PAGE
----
The final stop on our summer vacation last year was to the Harriet Tubman Home. You are probably familiar with the heroics of arguably the country’s leading abolitionist. But the house, and its use, is an interesting story too.
“In 1858 New York Senator William Seward” – the future US Secretary of State who helped the US buy Alaska from the Russians in 1867 – “made Harriet Tubman a proposition. He would sell her his property in Auburn, NY for a reasonable price and flexible terms.” This transaction was technically illegal.
“Auburn had a strong abolitionist group and Seward was a well known supporter of the Underground Railroad who Harriet could depend on for funds and shelter for her people.
“Before the Civil War about 500 slaves passed through Auburn on their way north. Tubman knew Senator Seward well as she had used his house as a station many times. She was encouraged to move to Auburn [from St. Catharines, Ontario, Canada] by a long time friend and supporter, Lucretia Mott.
“In 1886 her house was destroyed by fire, none were hurt. Nelson Davis, Tubman’s second husband, was a brick maker and helped rebuild her house. He replaced the original wood structure with brick, making it stronger and longer lasting.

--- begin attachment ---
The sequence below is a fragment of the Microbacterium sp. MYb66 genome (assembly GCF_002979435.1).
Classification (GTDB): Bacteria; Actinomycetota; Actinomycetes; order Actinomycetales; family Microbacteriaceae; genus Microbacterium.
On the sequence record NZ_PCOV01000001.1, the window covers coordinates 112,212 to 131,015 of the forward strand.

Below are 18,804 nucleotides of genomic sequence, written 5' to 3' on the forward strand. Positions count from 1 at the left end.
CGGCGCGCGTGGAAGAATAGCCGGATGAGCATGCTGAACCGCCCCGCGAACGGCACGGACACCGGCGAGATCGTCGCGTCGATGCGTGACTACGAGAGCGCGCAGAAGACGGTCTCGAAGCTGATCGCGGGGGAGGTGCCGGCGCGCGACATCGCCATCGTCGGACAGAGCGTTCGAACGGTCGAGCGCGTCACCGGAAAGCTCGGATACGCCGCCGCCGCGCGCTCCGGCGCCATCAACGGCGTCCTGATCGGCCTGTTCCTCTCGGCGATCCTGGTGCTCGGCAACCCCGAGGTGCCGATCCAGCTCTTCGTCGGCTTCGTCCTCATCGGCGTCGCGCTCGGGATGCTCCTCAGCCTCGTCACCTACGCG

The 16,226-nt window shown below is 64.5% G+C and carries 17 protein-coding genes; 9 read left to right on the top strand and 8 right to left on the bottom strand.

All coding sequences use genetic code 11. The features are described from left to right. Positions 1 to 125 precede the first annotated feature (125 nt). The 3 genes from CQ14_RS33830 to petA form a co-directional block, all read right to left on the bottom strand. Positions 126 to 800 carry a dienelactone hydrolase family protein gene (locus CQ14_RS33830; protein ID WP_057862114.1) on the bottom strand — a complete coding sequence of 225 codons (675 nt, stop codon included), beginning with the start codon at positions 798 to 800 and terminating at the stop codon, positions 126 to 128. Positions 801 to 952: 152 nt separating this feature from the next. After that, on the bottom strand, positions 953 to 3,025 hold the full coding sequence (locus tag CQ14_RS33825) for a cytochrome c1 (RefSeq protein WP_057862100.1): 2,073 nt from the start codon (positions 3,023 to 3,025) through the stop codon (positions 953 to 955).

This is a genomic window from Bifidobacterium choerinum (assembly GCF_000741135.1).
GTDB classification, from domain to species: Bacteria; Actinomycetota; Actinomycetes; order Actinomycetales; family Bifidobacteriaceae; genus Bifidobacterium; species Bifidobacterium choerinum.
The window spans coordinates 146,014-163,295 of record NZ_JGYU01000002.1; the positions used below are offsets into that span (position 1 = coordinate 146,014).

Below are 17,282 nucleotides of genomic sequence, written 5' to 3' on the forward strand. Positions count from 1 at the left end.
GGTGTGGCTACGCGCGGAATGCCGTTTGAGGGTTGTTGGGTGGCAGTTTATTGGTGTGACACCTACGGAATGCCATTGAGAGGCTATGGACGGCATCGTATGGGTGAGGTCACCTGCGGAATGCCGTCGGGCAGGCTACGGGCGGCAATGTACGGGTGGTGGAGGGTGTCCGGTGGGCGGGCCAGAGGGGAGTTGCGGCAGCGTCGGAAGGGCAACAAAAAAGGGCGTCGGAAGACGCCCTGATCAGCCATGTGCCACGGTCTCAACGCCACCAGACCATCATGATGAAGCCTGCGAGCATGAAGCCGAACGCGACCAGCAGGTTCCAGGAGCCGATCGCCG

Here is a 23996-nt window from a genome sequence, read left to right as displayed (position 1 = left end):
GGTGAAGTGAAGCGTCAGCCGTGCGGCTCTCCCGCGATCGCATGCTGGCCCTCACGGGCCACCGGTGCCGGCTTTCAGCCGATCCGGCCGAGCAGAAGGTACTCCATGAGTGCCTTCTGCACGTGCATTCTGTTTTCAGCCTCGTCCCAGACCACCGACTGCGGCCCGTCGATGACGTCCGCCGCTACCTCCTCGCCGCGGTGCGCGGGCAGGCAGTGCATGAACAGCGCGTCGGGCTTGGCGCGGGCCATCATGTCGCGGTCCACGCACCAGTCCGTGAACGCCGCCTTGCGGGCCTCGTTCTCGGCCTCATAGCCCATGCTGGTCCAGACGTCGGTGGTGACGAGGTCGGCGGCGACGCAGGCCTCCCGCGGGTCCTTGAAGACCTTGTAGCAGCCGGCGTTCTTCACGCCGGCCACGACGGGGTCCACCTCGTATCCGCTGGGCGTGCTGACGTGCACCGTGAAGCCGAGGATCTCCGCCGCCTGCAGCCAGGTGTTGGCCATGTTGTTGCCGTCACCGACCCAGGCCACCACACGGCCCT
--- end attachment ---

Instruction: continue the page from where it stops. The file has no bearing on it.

“In order to fulfill her dream to build a home for the elderly Tubman purchased additional land. In 1896 Tubman bought at auction 25 acres of land adjacent to her property located at 182 South Street. The land was sold for $1,450. The AME Zion Church raised funds and with the support of a local bank providing a mortgage Tubman was able to complete the transaction.”
We agree with most of the folk on Trip Advisor, that “The best part of the experience was the gentleman that provided the overview of Harriet Tubman’s life and conducted the tour. He was so very well informed and you could tell truly enjoys what he does in sharing her life with everyone that visits. The tour of the home was good; however, his presentation made this terrific.”